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Thread: Seam Rippers

  1. #26
    Super Member snipforfun's Avatar
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    Gingher seam ripper

    Quote Originally Posted by lfstamper View Post
    I like the Gingher one and now you can buy refills so that will be great.
    I was told by Gingher that the blades are guaranteed for life and should never need to be replaced because of dullness. I supposed they could be damaged somehow and that is why they now make replacement blades or perhaps some people will assume they will need to be replaced because of dullness. ive had one since they first came out and its still sharp and believe me, I do lots of ripping!

  2. #27
    Super Member Divokittysmom's Avatar
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    I know someone already recommended this, but I too like Havels seam ripper. I also like the seam ripper that came with my Babylock Ellisimo.
    ~Sheriann~💖 BabyLock Ellisimo 💖 Husqvarna Viking Designet 1ESS 💖 BabyLock Imagine 💖 Janome Jem Platinum 760 ♥ Beloved Gram's 1924 Singer Treadle 💖 1937 & 1953 Singer Featherweights #IAMSEWBLESSED ♥

  3. #28
    Super Member burchquilts's Avatar
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    I like the one from Fons & Porter the best (the one with the red & white handle). I happen to LOVE seam rippers & have tons. I just wish you could buy them with different width blades. I would like a thinner (narrower?) blade because I use a pretty small stitch when I sew.
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  4. #29
    Super Member Kitsie's Avatar
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    I like my Clover flat handled one for normal seams (2.5) but found a little tiny one that came with one of my machines. It is very sharp and small - wonderful for 2.0 seams!
    http://s1248.photobucket.com/albums/hh485/KitsieH/
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  5. #30
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    I used to use anything handy cheap seam rippers razor blade eyebrow cutter ect but i bought a lite brite at hancocks and now only use that love the light and magnifying glass on it

  6. #31
    Junior Member mmonroe's Avatar
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    I use a very sharp and pointed pair of scissors. I clip every third or so stitch, turn over and pull the thread out it's so fast and no more cut fabric. I have found it to be less damaging on the fabric to do it this way.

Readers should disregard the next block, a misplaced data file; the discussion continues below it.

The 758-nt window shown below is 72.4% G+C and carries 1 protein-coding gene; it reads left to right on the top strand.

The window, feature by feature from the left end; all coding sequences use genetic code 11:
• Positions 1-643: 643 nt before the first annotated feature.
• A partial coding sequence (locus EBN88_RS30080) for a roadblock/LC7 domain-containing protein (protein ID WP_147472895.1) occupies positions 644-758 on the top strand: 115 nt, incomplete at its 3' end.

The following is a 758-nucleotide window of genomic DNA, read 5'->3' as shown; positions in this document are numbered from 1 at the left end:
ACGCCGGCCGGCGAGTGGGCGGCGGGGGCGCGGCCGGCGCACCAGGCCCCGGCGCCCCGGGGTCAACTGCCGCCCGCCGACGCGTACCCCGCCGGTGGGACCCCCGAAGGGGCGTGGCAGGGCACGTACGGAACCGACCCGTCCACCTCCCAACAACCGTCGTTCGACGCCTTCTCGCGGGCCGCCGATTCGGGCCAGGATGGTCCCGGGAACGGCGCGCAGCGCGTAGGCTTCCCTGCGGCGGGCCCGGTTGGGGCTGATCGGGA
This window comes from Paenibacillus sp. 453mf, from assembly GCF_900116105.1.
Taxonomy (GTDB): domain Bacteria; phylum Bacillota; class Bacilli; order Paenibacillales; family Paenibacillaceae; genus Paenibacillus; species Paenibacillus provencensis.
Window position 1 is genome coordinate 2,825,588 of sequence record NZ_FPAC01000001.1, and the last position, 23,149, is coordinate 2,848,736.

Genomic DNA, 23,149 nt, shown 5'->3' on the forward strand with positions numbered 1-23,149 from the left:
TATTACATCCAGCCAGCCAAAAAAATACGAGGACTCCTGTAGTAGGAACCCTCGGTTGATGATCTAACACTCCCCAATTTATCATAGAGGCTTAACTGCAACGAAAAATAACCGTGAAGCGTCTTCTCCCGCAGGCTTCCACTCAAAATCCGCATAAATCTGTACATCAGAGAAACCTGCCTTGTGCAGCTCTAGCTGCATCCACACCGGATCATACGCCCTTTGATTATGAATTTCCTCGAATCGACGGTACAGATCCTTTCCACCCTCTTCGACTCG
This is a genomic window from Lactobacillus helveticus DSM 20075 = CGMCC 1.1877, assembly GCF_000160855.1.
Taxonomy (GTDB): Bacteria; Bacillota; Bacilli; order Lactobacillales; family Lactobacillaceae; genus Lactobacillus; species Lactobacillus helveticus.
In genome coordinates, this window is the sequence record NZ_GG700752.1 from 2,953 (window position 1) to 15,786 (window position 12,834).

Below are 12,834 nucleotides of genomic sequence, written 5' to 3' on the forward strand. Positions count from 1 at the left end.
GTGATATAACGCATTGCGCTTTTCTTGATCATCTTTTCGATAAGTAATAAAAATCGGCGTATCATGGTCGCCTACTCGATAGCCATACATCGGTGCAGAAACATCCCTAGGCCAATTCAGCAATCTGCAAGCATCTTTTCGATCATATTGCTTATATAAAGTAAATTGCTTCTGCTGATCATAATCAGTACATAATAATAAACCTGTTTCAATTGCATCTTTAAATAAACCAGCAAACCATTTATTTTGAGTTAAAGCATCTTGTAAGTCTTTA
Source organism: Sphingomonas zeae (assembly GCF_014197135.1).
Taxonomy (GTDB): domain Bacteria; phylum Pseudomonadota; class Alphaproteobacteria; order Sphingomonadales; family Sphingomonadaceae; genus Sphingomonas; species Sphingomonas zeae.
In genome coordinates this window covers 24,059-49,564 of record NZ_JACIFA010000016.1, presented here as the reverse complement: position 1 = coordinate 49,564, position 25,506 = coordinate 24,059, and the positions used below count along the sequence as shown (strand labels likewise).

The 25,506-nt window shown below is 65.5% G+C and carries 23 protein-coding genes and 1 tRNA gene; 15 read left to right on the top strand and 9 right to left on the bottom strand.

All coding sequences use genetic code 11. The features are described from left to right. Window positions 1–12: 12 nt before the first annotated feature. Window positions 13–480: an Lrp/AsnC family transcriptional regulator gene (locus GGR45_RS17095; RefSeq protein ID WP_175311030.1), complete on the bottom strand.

7. #32
    Super Member Edie's Avatar
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    Quote Originally Posted by burchquilts View Post
    I like the one from Fons & Porter the best (the one with the red & white handle). I happen to LOVE seam rippers & have tons. I just wish you could buy them with different width blades. I would like a thinner (narrower?) blade because I use a pretty small stitch when I sew.
    I prefer the Fons and Porter (yes, red and white). Fits my arthritic hand just great! The "grocery store" seam rippers are too skinny!!!!

    The only solution to the seam ripper problem is to never make a mistake. Unfortunately, I haven't gotten that far yet, and I don't think I ever will. Edie
    Home is where the rags of your life are turned into quilts, lemons become lemonade and a few extra pounds are simply welcomed as "more of you to love."
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  8. #33
    Swap Hosts Krystyna's Avatar
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    Someone from a swap sent me a Clover and I love it!
    Krystyna
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  9. #34
    Super Member Latrinka's Avatar
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    I think mine came from walmart, had it so long I don't remember! Folks say they get dull, and I do use it a lot, but it still works great. In fact, I bought another one, but just never liked it, so I'm praying to never lose my original one!
    If a woman's work is never done....why start?

  10. #35